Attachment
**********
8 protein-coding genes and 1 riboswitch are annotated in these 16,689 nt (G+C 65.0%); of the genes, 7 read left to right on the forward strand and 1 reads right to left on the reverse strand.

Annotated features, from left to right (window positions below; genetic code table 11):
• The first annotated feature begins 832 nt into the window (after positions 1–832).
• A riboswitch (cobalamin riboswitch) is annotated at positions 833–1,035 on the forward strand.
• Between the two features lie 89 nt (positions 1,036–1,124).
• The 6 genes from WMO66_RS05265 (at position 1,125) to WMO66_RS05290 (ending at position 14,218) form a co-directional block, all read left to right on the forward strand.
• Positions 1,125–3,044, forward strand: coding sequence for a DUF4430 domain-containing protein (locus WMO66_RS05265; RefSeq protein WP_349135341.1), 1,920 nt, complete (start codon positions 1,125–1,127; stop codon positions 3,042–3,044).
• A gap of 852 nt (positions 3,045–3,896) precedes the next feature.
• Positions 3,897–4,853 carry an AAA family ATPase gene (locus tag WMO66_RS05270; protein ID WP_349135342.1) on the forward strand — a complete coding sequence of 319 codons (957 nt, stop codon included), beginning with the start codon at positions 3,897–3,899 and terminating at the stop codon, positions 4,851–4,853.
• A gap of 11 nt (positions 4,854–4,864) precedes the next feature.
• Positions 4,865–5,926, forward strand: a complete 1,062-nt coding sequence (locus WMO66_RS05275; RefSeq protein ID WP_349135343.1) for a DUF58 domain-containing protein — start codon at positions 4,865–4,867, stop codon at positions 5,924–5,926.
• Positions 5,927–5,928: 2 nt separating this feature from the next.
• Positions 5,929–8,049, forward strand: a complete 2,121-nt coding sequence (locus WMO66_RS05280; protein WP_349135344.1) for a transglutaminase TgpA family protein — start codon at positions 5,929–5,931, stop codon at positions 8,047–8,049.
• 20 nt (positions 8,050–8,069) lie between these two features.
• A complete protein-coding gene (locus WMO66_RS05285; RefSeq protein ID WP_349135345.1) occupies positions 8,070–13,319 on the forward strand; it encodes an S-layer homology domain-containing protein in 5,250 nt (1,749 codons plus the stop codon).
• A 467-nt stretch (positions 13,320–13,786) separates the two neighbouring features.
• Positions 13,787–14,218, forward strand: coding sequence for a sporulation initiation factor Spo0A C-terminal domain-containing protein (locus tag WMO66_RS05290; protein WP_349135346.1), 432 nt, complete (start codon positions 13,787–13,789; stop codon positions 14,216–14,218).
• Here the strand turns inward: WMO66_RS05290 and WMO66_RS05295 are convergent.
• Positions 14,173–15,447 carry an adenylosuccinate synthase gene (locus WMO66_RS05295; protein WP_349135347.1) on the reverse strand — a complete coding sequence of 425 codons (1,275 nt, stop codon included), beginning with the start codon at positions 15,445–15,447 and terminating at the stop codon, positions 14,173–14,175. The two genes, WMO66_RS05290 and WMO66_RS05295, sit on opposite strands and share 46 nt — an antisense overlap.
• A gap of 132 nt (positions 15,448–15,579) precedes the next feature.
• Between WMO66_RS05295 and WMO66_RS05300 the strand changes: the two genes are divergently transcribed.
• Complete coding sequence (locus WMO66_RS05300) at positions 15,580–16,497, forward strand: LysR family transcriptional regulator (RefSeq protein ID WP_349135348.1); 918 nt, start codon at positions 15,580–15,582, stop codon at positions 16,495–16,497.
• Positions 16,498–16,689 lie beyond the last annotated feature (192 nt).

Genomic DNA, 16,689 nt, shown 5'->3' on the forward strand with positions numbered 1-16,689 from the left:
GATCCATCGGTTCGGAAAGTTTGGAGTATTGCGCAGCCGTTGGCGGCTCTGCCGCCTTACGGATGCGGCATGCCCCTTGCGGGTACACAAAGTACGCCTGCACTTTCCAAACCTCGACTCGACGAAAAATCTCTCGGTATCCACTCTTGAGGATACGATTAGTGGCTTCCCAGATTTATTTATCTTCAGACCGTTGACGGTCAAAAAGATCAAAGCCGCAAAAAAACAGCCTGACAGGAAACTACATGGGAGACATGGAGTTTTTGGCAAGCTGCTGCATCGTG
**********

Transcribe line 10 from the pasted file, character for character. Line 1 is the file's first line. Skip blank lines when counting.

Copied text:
• A gap of 11 nt (positions 4,854–4,864) precedes the next feature.